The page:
# Archermedes was commissioned to determine if the crown given to the king was pure gold or not. If the crown had a mass of 882 grams and displaced 50.0 mL of water, was the crown pure gold?

Gold has a density, $\rho = 19.3 \cdot g \cdot m {L}^{-} 1 ,$ which is approx. 20 times as much water.
The density of the gold crown (given to the tyrant of Syracuse, not the king), was $\rho = \frac{882 \cdot g}{50 \cdot m L} \equiv 17.6 \cdot g \cdot m {L}^{-} 1$. So the goldsmith, whoever he was, has substituted a baser metal than gold, and was probably headed for the high jump, or at least no more royal commissions. Had the goldsmith been a chemist, he might have substituted tungsten, which, I recall, has almost the same density as gold. Of course, tungsten, was unknown in the 3rd century BC.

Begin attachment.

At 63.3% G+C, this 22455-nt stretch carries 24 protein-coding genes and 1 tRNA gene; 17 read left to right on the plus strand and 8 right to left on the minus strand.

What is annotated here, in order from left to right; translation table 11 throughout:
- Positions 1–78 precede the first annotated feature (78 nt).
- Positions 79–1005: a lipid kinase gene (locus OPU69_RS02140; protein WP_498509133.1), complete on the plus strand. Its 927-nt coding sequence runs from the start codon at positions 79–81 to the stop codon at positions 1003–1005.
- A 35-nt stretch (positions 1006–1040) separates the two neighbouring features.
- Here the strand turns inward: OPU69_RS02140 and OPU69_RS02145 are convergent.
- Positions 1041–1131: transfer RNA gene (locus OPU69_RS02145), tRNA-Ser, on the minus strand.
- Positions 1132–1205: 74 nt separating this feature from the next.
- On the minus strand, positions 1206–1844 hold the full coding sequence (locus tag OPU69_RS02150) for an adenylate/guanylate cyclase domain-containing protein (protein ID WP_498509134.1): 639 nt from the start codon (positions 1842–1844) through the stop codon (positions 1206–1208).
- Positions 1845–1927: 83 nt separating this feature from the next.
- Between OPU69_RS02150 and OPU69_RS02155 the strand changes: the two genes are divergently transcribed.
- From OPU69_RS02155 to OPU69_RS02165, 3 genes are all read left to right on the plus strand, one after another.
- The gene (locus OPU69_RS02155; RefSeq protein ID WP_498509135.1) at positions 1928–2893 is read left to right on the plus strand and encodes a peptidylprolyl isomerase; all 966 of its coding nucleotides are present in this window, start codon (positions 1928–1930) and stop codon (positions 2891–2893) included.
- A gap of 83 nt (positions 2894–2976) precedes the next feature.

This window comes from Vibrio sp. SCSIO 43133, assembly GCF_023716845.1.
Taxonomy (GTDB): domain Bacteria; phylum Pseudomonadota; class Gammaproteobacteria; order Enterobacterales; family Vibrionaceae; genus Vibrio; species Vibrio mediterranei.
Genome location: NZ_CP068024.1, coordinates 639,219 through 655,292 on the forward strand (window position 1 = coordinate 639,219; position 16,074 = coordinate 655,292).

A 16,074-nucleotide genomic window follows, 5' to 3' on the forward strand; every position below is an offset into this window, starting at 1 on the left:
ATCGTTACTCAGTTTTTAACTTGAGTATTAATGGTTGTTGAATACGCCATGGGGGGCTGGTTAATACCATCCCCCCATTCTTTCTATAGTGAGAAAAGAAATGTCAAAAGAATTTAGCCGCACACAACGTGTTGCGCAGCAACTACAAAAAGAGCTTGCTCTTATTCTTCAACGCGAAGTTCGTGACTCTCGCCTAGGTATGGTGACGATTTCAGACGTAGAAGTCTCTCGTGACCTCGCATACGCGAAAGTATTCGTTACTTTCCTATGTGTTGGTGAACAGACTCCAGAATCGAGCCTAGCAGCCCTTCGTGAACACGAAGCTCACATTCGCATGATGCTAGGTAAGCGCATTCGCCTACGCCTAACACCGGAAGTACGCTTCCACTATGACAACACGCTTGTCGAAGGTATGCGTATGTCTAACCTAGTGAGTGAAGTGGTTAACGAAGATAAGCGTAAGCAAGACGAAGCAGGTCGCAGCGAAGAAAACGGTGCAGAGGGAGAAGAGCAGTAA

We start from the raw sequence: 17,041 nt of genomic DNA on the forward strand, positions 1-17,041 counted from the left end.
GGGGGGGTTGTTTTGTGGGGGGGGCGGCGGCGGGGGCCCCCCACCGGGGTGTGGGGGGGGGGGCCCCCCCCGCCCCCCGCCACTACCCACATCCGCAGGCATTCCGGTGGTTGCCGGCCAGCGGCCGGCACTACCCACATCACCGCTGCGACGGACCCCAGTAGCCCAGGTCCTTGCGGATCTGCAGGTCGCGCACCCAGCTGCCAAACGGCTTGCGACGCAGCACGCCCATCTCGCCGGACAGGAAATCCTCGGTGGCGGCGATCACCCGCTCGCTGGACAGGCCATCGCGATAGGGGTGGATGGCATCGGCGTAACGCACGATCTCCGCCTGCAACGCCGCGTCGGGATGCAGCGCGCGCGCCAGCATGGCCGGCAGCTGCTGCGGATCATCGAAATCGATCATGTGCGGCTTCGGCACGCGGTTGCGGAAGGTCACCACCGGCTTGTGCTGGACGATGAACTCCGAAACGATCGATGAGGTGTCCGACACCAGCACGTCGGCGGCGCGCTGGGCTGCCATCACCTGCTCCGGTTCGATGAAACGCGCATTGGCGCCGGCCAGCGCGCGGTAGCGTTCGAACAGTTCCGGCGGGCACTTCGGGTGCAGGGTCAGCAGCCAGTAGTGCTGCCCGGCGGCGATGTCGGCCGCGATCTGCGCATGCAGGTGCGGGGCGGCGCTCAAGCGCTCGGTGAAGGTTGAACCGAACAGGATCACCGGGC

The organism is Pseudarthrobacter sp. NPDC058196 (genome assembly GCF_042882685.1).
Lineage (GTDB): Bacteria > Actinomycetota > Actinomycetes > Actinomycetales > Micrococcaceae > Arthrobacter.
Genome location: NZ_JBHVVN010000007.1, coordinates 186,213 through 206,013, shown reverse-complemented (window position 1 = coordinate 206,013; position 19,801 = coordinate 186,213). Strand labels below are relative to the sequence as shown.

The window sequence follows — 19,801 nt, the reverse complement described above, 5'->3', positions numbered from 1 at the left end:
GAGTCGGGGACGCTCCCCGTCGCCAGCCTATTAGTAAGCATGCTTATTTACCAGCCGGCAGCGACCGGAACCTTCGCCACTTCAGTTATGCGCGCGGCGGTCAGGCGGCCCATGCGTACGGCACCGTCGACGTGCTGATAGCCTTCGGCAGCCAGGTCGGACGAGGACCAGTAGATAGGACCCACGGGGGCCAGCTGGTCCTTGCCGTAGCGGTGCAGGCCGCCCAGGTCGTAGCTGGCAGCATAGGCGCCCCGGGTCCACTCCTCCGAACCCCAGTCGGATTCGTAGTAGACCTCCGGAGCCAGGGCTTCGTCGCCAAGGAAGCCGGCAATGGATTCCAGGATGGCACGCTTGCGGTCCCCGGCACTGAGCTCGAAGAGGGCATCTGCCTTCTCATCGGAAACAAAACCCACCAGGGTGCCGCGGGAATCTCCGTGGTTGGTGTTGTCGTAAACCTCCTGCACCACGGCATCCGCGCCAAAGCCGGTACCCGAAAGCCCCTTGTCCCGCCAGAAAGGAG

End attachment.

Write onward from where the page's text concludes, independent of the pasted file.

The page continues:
Archimedes discovered a way of measuring the VOLUME of the gold crown, by immersing it in water, and noting the fluid displacement. Given the mass, he was then able to get the density of the crown......$\rho = \text{Mass"/"Volume}$.